Landscape photography in Sweden 2015
Thank you for checking out www.wjaekel-foto.de. Through this site I want to share a collection of images that were photographed on my trips around the world. Most of the photos shown in the galleries were taken since my gradual switch to digital photography in 2002 after working with film for 25 years. For more than three decades landscapes have been my primary motifs, but within the last ten years the focus on wildlife has become more and more important, too. Especially the truly awesome beauty, the spectacular sceneries as well as the unique wildlife I’ve encountered in the the polar regions have fascinated me and inspired my photography. I have been fortunate to be able to travel to many other places, too, which you can check out on the list and map below or view in the galleries.
As to my biography, I was born 1952 in Heidenheim, Germany and studied Biology and Chemistry at the University of Tübingen. After my exams in 1978, I have been teaching Natural Sciences, Digital Imaging and other multimedia subjects at the local High School and have been charged with courses and workshops all over the German state of Baden-Wuerttemberg. Ornithology has been my one of my hobbys for a long time and one of the motifs for travelling back in the 1980s, too. I’m CPS Platinum member for many years.
The tentative beginnings of my photographic history date back to 1966 when my parents had made me the present of my first camera, which was the Dacora Super Dignette, manufactured by the German Dacora-Kamerawerk Dangelmaier & Co that had been overtaken by the American “Leach Relais & Elektronik” company before the production was stopped in 1972. My more serious engagement in photography started in 1978, when I bought the Canon A-1 as my first SLR from a gift of money I had got after I successfully had passed my final exams at the University of Tuebingen, Germany. This top model of the A-series was used by many professionals and was one of the best 35mm cameras at that time (altogether with Nikon’s F series). It offered a modern viewfinder with just 7 red diodes indicating aperture and shutter speed.
The year 1984 implicated the unexpected death of this camera and the beginning of the EOS history for me. During a school exchange program with the Punahou High School in Honolulu, Hawaii, I was snorcheling in the Hanauma Bay on Oahu with my Canon A1 housed in an Aquamarine bag. This plastic bag manufactured for underwater photography had a small tear that I had not noticed before. Of course, the saltwater which subsequently had filled the bag was the exitus of my long-cherished camera. Though I immediately had showered the body with freshwater at the beach, the camera died after some final blinkings. That was a real shock for me. Nevertheless, I just had the choice of either giving up on photography for the remaining 3 weeks of my first stay on the beautiful Hawaiian Islands – or investing in a new camera. The A1 was not available there anymore, so I bought the Canon EOS 620 with the EF 35-105mm/f 3.6-4.5 lens as my first EOS and later added the EF 100-300mm/f 5.6 zoom. Back in 1984, the decision to go for Canon instead of Nikon or Minolta was not a matter of brand loyality at that time but more or less random. I could not foresee the need of quickly buying a new camera, of course. So I simply had not gathered any information before and was advised to buy the Canon, primarily due to its more modern mount. Some months after my return from Hawaii I bought the Canon EOS 650 as my second body. Step by step the equipment was growing in the next years by adding more lenses such as the EF 100mm/ Macro/f 2.8 , EF 80-200mm L /f 2.8 (“magic pipe”) , 28-80mm/f2.8-4.0mm L USM, EF 35mm/f 1.4 L USM to name a few. As for the film bodies, I have owned the EOS 5, EOS 3, EOS-1, EOS-1 N, EOS-1V in the past 30+ years and still have some of them. I mostly had used Kodachrome 64 for archiving because of its longevity and velvia 50 for prints and slide shows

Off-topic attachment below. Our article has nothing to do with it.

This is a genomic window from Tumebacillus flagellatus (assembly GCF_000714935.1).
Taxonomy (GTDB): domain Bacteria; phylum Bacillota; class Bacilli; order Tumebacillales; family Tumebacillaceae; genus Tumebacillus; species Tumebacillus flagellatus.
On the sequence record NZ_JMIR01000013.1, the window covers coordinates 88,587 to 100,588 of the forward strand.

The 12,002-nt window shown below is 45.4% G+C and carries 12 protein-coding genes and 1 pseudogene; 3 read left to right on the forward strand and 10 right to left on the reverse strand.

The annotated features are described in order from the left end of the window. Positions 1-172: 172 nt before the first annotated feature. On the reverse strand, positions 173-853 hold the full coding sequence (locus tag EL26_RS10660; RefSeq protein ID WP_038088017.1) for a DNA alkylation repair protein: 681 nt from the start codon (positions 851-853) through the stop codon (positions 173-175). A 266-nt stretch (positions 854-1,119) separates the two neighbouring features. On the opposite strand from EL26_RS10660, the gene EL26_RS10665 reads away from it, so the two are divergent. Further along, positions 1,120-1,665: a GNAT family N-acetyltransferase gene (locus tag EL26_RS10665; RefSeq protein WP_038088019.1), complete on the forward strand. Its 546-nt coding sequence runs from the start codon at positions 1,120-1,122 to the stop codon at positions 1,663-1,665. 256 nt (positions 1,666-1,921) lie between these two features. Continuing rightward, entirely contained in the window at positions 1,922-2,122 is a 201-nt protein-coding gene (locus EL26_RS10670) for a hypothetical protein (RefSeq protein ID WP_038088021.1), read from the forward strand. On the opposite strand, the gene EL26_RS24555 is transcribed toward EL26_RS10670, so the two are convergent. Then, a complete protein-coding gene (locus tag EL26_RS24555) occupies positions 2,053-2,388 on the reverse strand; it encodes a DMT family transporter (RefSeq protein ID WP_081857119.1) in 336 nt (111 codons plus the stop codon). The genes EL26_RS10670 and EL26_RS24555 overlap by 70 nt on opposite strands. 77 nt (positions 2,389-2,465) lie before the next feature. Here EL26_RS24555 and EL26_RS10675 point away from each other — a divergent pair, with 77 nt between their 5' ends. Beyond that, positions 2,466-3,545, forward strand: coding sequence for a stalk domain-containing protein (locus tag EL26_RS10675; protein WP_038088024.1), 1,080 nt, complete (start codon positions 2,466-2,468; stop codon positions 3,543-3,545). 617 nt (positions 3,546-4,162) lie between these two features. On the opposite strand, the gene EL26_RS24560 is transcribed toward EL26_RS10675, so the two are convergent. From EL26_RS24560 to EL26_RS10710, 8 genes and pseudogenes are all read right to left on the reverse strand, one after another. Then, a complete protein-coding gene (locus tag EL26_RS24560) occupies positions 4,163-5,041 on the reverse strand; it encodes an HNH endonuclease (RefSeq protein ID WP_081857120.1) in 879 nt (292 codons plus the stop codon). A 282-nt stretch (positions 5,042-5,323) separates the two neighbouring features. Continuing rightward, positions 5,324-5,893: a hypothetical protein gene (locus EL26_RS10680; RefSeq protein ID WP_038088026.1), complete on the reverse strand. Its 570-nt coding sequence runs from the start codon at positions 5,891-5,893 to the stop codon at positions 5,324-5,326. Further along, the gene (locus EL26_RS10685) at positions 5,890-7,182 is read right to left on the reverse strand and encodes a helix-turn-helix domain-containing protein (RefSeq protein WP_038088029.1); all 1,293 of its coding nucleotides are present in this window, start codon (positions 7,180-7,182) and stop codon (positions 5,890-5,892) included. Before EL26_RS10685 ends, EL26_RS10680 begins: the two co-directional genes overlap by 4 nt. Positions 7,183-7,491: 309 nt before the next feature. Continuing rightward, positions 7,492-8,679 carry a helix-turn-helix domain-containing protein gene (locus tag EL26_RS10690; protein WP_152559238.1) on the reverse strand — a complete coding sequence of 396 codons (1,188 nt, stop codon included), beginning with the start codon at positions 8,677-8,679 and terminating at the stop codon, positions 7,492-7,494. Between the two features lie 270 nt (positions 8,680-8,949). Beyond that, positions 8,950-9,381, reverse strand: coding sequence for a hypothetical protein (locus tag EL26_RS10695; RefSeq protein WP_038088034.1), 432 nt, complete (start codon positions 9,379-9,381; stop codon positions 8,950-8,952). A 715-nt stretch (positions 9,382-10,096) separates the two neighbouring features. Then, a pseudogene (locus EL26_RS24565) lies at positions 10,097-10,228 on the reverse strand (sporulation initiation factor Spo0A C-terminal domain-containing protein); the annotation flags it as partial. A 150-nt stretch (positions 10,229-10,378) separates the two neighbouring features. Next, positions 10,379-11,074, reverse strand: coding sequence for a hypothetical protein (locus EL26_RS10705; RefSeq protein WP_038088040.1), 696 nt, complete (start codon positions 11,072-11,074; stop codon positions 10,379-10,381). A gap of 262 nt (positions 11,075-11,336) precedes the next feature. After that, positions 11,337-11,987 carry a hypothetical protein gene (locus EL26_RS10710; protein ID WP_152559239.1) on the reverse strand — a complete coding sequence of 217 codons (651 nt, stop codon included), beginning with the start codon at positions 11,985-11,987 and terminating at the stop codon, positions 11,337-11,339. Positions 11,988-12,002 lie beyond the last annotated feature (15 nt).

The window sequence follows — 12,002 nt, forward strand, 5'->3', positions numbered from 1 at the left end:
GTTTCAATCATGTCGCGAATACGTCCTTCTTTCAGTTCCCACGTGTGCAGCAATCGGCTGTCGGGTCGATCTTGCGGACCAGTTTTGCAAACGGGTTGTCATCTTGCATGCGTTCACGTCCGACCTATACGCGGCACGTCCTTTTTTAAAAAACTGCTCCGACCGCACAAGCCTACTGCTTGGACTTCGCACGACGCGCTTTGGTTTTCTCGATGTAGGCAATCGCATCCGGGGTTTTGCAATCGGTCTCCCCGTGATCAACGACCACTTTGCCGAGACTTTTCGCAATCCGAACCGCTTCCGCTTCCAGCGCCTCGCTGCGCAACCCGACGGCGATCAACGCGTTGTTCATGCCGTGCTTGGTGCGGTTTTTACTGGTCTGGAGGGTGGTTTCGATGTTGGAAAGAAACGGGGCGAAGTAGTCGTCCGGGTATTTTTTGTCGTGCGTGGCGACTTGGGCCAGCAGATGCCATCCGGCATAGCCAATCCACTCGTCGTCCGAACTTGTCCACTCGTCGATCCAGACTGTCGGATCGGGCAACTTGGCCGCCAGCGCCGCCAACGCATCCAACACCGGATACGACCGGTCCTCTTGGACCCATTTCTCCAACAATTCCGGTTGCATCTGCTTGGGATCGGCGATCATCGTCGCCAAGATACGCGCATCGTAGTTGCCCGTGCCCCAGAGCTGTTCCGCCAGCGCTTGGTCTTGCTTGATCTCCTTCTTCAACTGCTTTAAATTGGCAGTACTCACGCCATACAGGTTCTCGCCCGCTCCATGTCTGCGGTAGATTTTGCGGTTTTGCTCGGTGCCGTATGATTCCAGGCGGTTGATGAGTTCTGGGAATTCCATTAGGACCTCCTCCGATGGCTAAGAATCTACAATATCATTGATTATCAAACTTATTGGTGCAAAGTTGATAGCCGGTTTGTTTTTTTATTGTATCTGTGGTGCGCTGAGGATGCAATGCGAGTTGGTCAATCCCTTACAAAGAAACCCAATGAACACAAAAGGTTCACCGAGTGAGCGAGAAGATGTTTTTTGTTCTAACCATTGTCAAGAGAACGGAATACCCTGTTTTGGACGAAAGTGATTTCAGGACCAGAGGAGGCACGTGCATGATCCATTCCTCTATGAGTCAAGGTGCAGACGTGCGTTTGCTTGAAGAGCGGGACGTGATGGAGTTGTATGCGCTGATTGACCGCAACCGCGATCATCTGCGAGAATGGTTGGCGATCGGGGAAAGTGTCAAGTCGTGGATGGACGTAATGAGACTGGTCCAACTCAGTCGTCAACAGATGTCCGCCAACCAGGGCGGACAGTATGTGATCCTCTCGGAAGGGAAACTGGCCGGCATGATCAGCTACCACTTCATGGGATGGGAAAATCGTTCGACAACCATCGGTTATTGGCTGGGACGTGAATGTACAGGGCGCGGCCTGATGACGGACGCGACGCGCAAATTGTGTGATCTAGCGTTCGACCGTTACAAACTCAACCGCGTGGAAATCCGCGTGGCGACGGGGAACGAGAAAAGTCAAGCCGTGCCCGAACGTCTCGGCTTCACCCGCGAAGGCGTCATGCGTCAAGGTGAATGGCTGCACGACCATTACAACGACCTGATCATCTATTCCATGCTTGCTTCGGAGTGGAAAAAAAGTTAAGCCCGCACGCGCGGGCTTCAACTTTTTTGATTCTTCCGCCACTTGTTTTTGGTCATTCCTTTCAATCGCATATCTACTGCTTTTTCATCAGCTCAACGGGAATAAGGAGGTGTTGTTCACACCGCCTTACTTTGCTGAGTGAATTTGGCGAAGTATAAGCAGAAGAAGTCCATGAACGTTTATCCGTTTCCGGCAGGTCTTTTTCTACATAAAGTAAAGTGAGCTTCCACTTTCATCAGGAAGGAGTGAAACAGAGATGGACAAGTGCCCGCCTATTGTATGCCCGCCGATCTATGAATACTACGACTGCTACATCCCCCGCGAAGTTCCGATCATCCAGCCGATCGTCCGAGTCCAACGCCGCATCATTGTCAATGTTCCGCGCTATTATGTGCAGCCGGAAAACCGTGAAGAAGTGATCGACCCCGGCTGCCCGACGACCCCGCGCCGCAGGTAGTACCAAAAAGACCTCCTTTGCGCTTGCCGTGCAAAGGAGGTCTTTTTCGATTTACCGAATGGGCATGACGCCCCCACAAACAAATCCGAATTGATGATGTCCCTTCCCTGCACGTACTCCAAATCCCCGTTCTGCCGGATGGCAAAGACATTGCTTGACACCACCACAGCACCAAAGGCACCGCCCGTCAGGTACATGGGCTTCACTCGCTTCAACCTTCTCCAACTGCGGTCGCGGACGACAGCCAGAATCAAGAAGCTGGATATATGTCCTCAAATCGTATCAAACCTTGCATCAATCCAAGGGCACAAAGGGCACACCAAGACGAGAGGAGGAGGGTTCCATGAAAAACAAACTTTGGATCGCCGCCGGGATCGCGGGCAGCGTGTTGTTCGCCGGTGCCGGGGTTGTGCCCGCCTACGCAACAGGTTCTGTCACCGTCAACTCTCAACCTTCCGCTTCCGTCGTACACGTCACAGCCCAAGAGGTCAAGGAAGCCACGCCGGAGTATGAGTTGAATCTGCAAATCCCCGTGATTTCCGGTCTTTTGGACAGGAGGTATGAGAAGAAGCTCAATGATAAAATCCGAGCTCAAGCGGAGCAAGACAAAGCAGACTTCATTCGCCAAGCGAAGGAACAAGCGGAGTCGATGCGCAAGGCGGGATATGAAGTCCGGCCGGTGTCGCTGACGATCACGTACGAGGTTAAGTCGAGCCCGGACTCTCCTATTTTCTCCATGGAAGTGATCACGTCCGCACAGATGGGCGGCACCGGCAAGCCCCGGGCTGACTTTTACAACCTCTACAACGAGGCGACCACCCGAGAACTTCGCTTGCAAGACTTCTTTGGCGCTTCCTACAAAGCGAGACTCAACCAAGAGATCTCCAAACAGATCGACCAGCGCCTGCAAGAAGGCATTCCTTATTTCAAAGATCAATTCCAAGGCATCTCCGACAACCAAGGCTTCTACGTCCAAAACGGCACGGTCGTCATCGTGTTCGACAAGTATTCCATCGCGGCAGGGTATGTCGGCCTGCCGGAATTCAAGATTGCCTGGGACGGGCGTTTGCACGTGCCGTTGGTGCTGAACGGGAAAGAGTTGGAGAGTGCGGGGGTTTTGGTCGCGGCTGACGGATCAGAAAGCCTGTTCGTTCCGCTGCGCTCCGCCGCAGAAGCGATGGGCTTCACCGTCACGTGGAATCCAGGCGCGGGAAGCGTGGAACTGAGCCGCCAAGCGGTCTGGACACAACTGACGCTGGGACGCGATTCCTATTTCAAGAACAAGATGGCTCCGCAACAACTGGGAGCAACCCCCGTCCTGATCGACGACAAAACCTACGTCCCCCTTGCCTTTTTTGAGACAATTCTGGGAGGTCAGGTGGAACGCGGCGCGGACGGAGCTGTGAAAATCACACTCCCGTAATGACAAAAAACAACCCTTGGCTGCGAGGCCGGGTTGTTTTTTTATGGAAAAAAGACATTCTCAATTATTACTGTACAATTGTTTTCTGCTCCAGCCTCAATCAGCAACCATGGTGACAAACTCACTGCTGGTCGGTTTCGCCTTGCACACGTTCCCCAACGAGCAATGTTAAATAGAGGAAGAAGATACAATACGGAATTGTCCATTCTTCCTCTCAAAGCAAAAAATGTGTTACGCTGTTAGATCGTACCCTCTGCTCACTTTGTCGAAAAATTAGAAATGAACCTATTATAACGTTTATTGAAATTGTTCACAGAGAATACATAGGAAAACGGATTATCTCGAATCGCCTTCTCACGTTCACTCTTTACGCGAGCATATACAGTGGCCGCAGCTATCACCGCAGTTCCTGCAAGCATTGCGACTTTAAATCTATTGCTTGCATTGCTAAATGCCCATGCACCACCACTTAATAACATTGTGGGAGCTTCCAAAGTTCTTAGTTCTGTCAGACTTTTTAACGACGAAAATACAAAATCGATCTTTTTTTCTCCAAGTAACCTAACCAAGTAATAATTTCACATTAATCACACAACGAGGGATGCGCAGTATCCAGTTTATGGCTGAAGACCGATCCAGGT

In those days my photography mainly was focused on landscapes, macro and travels in a wider sense. In the late 1980s and early 1990s, I just had used the manual Novoflex Follow Focus for capturing wildlife which included a pistol grip and the modular 600mm /f8 and 400mm /f5.6 Noflexar lenses. The components could be mounted on Canon, Nikon or Leica bodies via an adapter and cable. Optically the Novoflex was pretty good but perfect technique and good light were necessary given the fact that film speed just was acceptable up to ASA 400 at best because of the grain. Therefore the possibilities in the field were somewhat limited though the Novoflex system was owned by many nature photographers here in Europe who – just like me – could not invest in the fast big white pro lenses at that time. My first tele lens offering autofocus (and stabilization) was the Canon 300mm/ f4.0 L IS which I had bought in 1997 and used on my trip to Namibia. Later the same year a pre-owned 400mm/ f 2.8 L II USM was added to my gear.. That was the start of my more intense wildlife photography though landcapes and macros still remained my the prior motifs back in the 1990s. That changed after the purchase of the 300mm /f 2.8 L IS USM in 2003 and especially the 600mm /f 4.0 L IS so that wildlife and bird photography have become equally important for me.